The other type of reel is called a spinning reel. It's an open-face design, so the spool of fishing line is exposed. While it allows for farther casting, it's a less intuitive design. 

worm on a hook

Credit: Take Me Fishing/Facebook

Fishing Line

When it comes to fishing line, pretty much every expert will recommend monofilament line. It comes in a variety of weights, but the main thing to know is that heavier weight fishing line is thicker so it can withstand the pull of larger fish. 


To the untrained eye, most fishing hooks look the same in that they're all curved pieces of metal with pointy ends, but there are subtle differences. Nonetheless, experts say a circle hook is the best for beginners. The reason is it's a general use hook that's easy to remove from a fish's mouth. The others are designed for specific types of fishing.


A sinker, or fishing weight, does two things. First, it helps you cast your line out farther and second, it weighs down bait so it sinks deeper in the water and closer to the fish. Sinkers vary in size and shape - some lay flat and others bounce off rocks - but most anglers recommend using split shot sinkers - metal balls that you clamp onto the fishing line — because it works for both live and artificial bait.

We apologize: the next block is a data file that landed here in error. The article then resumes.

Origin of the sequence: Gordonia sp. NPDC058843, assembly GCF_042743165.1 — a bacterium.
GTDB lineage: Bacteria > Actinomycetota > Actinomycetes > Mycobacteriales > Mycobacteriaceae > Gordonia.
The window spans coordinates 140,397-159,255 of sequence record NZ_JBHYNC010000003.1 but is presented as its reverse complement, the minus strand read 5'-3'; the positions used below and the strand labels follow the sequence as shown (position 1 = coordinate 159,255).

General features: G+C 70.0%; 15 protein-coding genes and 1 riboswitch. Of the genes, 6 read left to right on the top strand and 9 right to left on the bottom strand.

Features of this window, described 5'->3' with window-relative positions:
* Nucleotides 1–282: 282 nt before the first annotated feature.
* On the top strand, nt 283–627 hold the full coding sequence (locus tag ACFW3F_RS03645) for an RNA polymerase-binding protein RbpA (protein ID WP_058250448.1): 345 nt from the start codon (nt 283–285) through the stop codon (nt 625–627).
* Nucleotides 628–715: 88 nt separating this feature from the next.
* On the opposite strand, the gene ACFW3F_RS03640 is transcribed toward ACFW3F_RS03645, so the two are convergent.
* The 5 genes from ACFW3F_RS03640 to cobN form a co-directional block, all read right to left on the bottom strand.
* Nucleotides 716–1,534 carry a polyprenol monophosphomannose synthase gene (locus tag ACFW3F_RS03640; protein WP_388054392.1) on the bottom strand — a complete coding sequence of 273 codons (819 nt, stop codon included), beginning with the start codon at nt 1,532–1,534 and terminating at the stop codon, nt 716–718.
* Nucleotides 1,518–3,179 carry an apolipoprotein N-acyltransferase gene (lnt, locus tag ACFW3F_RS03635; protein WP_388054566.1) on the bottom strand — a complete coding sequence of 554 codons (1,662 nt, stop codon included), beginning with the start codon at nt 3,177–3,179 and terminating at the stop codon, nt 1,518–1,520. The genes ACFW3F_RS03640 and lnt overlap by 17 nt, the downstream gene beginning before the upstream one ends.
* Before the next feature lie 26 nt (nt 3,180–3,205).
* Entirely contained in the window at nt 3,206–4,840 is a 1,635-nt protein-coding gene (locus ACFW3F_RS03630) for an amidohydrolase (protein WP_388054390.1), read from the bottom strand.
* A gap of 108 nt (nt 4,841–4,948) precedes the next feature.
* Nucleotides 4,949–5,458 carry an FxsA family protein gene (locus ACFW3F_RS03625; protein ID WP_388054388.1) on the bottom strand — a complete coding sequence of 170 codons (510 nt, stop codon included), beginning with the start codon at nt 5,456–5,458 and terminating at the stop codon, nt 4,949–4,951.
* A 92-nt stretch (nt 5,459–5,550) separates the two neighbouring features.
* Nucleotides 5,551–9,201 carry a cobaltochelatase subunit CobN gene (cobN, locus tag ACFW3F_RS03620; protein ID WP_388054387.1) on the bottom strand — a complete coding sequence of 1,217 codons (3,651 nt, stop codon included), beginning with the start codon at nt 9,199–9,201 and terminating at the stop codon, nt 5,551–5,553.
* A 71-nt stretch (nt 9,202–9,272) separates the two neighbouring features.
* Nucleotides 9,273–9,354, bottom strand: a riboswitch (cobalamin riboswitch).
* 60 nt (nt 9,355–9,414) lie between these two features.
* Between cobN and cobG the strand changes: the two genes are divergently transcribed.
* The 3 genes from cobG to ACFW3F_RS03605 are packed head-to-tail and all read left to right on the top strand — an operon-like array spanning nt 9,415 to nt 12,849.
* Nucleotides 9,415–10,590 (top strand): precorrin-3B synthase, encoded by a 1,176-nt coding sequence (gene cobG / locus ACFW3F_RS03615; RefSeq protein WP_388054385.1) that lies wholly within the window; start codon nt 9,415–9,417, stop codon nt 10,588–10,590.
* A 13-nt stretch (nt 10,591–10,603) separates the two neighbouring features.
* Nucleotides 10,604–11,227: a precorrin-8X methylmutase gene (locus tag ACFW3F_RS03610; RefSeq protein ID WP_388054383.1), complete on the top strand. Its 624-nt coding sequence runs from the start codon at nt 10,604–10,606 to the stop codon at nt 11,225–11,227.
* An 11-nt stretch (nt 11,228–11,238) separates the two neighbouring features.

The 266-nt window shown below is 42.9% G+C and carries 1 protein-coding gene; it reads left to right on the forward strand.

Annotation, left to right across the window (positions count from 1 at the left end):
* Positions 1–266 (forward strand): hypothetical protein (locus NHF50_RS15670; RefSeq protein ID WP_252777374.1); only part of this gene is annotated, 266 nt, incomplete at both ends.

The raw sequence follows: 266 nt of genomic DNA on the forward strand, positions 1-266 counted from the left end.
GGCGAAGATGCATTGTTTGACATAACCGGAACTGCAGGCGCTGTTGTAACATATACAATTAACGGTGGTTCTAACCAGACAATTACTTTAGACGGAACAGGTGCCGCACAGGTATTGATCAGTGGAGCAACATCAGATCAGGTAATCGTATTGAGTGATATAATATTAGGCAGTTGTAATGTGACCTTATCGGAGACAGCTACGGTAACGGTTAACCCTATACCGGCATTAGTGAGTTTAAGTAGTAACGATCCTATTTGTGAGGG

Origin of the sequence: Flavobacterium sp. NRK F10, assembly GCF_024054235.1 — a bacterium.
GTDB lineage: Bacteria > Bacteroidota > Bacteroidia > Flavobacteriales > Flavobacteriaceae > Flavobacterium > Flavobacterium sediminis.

Experts say a fishing bobber is ideal for beginners, especially if you're fishing in a lake, pond, or any body with calm waters. What it does is float in the water until something pulls it down (like a fish) at which point you know to reel in the line. 

Tackle Box

A tackle box is a helpful piece of equipment because you can use it to store tools as well as extra gear like pliers, nail clippers, measuring tape, permits, guides, first aid kit, bug spray, sun block, etcetera. 

Bait vs Lure